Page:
Tuesday, February 22, 2011

Calvinism's rightful place in the Southern Baptist Convention

Dr. R. Albert Mohler, Jr., current
president of SBST
I can preach anywhere all day about my Calvinistic convictions on predestination, grace, freewill, atonement and everything -- but not in my very home church. I hate to admit it, but my mouth zips when my church superiors are around.

Two years ago when I was yet new to Calvinism (or a "cage-stage Calvinist", as they call it), the fire for reformation burned in heart. The doctrines of grace so astounded me that I couldn't help voicing out to everybody in our church my new-found belief. I have desired to see our church reformed as that of C.H. Spurgeon's Metropolitan Tabernacle. However, it wasn't until last year when one of my superiors confronted me of my somewhat radical view on the sovereignty of God in salvation that I began to lie low in my endeavor. I was told that my views are going somewhat beyond the doctrinal norms of our denomination (i.e. Southern Baptist) and that my insistence to impose those strange doctrines to my church-mates might tear the church apart. Of course, I  tried to prove my case from Scripture, but all to no avail. I was advised to keep silent. Avoiding further arguments and possible heated discussions (being aware that I'm under their divinely appointed leadership), I humbly complied.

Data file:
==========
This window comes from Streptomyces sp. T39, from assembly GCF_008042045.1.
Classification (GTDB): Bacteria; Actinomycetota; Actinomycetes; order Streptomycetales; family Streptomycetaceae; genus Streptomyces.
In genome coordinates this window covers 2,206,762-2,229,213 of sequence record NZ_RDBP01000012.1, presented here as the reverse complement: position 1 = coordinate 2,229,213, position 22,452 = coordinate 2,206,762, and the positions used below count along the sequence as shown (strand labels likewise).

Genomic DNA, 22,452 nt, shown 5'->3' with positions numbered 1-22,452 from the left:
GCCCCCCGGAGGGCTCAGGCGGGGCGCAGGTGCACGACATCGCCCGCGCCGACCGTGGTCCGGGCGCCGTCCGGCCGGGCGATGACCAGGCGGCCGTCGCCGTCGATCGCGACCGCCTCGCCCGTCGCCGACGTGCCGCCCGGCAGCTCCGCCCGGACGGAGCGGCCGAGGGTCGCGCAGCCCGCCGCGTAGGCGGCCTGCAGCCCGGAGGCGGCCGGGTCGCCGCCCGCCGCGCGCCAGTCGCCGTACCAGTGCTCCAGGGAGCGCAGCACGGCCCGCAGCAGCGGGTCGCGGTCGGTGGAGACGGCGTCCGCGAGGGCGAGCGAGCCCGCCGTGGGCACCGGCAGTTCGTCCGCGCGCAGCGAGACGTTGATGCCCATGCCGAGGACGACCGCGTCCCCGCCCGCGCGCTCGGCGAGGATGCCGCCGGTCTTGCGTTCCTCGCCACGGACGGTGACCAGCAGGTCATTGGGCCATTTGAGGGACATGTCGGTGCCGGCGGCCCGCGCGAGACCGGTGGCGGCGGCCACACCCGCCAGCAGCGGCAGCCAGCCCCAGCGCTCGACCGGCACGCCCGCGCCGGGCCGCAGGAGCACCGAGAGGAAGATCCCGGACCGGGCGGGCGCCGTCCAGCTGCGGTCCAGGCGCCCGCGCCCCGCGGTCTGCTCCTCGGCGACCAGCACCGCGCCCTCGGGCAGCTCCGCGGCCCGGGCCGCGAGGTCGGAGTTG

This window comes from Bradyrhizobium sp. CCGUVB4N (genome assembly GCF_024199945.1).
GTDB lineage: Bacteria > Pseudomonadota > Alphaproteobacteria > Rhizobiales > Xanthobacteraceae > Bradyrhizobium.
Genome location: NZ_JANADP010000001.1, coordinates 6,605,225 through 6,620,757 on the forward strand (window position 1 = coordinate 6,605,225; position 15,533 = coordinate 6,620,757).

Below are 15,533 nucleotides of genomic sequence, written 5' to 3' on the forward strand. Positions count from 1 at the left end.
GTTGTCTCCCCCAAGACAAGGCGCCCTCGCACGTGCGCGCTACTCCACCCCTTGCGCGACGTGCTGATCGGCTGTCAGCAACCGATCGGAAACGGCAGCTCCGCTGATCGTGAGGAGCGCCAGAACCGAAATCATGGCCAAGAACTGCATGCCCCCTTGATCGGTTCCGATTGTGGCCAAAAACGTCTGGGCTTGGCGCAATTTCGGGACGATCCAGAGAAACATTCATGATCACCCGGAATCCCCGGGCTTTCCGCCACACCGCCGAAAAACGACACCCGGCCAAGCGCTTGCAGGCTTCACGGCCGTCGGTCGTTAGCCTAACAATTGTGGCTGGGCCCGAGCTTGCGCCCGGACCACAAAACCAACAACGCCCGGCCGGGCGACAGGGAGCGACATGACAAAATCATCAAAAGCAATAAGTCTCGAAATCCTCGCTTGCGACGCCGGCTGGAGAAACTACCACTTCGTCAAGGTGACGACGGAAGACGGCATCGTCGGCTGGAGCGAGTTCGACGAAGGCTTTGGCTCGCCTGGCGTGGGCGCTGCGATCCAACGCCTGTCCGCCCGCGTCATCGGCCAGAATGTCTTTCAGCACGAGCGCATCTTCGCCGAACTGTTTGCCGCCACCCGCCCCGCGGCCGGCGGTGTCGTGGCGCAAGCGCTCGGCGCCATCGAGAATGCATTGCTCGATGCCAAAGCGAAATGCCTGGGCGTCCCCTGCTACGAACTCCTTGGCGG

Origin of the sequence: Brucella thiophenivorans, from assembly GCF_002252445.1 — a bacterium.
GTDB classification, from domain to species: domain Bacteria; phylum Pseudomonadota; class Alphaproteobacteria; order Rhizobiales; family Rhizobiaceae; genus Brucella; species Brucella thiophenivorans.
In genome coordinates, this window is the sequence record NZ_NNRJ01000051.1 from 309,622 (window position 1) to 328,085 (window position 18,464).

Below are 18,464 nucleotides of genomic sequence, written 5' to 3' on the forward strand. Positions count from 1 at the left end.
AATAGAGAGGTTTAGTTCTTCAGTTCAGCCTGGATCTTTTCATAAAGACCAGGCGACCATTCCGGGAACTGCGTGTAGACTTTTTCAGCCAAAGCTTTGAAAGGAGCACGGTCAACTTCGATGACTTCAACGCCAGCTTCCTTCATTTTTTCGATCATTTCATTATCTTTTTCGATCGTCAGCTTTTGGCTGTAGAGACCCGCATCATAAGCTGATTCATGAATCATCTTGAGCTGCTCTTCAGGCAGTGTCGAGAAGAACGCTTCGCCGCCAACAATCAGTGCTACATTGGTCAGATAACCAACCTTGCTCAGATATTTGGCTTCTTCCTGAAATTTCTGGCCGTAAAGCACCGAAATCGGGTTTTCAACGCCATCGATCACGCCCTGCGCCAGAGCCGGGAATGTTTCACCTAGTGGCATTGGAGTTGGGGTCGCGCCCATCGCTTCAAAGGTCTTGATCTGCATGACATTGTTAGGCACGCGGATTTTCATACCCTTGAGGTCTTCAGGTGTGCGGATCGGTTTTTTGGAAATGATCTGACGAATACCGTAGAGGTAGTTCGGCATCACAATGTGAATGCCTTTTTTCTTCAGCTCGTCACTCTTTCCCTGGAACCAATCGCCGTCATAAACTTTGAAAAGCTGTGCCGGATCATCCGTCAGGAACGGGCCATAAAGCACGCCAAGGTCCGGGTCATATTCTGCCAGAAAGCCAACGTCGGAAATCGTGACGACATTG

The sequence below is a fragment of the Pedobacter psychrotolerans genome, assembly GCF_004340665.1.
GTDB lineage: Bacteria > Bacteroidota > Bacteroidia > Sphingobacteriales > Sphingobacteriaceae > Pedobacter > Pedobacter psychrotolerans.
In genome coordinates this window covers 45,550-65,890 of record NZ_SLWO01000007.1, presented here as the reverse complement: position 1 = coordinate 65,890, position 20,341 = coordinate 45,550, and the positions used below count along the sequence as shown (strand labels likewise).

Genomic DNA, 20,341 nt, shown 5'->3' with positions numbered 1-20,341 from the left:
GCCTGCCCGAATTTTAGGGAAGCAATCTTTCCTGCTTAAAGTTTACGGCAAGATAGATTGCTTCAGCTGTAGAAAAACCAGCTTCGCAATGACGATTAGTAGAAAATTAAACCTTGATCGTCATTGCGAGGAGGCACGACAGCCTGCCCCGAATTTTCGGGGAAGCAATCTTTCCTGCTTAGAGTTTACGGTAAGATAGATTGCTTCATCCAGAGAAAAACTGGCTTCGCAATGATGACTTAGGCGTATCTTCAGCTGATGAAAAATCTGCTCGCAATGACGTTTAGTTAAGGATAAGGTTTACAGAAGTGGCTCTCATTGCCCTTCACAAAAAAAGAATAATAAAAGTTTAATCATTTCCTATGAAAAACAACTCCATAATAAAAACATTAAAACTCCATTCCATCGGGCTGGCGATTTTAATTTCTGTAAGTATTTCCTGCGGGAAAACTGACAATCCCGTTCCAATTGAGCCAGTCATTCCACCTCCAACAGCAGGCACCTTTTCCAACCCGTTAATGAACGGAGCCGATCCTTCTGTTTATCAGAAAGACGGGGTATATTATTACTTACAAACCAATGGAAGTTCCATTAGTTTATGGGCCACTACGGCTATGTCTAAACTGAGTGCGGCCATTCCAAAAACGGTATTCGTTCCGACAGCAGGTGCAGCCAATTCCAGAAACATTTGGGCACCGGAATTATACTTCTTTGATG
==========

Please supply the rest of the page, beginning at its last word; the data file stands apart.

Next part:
Now the rejection of my superiors to the doctrines of grace didn't really surprise me. I expected that, though I admit to have had a sense of hope that perhaps they would listen to what the Bible says instead of making prejudices since I knew very well how deeply they want their faith to be rooted in Scripture. It seems that they think embracing Calvinism might destroy our identity as Southern Baptists, so they opted to side with what they assume as the doctrinal position of the SBC.